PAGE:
On Suffering: What Would Jesus Do?

What is the Christian response to suffering? We can take the question from any number of angles, and in time I’m hoping to hit most of them.  It’s a thorny — meaning, “Ouch!” — topic, and as Joe Paprocki observed, it always comes up. Sooner or later everyone passes by way of the Cross.

Today’s topic: What do you do when it’s your turn to hang?

I’m going with the straight-up What Did Jesus Actually Do? answer on this one:

1. Sweat blood.

Jesus lived a sinless, perfect life.  It turns out the sinless, perfect response to the prospect of unspeakable suffering isn’t some kind of happy-clappy, “It’ll be fine!  I love this!” song and dance. By the grace of God, maybe it will be fine.  Maybe you will love it.  But maybe you won’t.  Maybe you’ll sweat blood.  Par for the course.  Not a sign that you’re lacking in faith.

2. Try to get out of it.

Father, if it be your will, let this cup pass from me.  Complete abandonment to the will of God does not prelude prayer for deliverance.  So long as not my will but yours be done is tacked on the end, we’re good. And see “sweating blood” above: We can give ourselves over to complete trust in God, and still not think of it all as one big party.  If it’s one big party, it’s not suffering.

3. Fall down.  Repeatedly.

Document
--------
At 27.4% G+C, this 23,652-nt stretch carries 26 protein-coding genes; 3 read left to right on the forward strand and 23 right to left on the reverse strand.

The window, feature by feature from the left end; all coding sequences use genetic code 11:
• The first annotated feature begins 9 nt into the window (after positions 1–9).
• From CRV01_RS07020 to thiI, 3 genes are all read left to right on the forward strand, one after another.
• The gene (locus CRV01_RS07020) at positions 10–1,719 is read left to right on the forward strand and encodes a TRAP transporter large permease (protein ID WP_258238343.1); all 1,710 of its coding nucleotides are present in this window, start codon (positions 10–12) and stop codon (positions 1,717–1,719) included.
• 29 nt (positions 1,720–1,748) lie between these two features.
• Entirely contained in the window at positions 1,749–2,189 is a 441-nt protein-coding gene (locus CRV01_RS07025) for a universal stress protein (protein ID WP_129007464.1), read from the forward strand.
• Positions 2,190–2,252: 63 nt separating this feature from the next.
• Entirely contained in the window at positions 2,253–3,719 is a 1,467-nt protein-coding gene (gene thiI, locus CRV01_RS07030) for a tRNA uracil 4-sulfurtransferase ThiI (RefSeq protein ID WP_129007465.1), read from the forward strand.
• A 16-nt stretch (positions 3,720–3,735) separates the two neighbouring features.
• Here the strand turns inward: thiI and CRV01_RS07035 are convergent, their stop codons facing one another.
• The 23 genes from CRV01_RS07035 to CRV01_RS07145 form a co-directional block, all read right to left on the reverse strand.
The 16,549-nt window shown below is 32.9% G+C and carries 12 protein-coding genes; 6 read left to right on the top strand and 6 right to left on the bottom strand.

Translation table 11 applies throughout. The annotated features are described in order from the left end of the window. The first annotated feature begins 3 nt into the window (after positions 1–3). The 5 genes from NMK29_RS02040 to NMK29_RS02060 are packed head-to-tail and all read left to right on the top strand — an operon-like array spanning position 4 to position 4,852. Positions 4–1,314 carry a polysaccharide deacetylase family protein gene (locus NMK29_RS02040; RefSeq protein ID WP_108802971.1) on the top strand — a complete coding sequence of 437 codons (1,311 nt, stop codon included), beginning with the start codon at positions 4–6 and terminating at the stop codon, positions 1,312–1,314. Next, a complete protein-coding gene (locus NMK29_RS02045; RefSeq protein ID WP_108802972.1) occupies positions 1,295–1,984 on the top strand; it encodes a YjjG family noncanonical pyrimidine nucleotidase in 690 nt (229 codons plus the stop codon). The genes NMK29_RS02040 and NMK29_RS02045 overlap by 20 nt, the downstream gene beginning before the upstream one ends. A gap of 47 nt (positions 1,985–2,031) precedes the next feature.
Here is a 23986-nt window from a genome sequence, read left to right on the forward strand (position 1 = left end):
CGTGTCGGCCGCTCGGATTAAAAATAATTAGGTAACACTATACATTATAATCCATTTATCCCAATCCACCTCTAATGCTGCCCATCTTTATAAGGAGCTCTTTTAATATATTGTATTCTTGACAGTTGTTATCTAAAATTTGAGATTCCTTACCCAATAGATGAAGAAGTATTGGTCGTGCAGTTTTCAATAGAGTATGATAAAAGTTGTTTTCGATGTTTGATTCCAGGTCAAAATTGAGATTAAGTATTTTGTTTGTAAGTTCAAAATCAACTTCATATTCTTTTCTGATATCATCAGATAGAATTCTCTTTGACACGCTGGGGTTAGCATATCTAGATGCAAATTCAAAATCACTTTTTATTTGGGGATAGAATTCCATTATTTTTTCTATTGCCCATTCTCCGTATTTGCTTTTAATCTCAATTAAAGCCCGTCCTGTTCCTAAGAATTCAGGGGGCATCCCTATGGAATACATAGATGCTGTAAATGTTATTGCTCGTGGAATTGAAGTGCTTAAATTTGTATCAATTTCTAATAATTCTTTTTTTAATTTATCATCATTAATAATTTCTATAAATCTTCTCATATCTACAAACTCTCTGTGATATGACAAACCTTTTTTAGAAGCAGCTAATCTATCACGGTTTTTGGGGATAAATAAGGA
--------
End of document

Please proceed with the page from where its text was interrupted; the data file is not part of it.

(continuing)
Will God give you more than you can handle?  Sure.  He just won’t give you more than He can handle.  Sometimes you’ll be laid out so flat the only way you’ll get up is if some Roman comes along and commandeers helpers for you.

4. Die.

The Author of Life is not stuck in the here-and-now. Life on earth as we know it is not our ultimate end.

Is death good? No.  Does it happen to every one of us? Yes.  Being Christian, having faith, doing everything right . . . none of that is a free pass out of mortality.

God can and does frequently intervene to heal, revive, and restore us in our earthly lives.  The life of our Lord was one long series of deliverances after another . . . until, one day, it wasn’t anymore.  At the end of all things, we pass into eternal life by way of death.

You don’t die because you lack faith.  You rise to eternal life because you’ve got it.

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About Jennifer Fitz

Jennifer Fitz is the mother of four fantabulous children, and author of Classroom Management for Catechists. She writes online for Patheos and for the Catholic Conspiracy. When she isn't blogging, teaching, or complaining about something, she likes to play outside.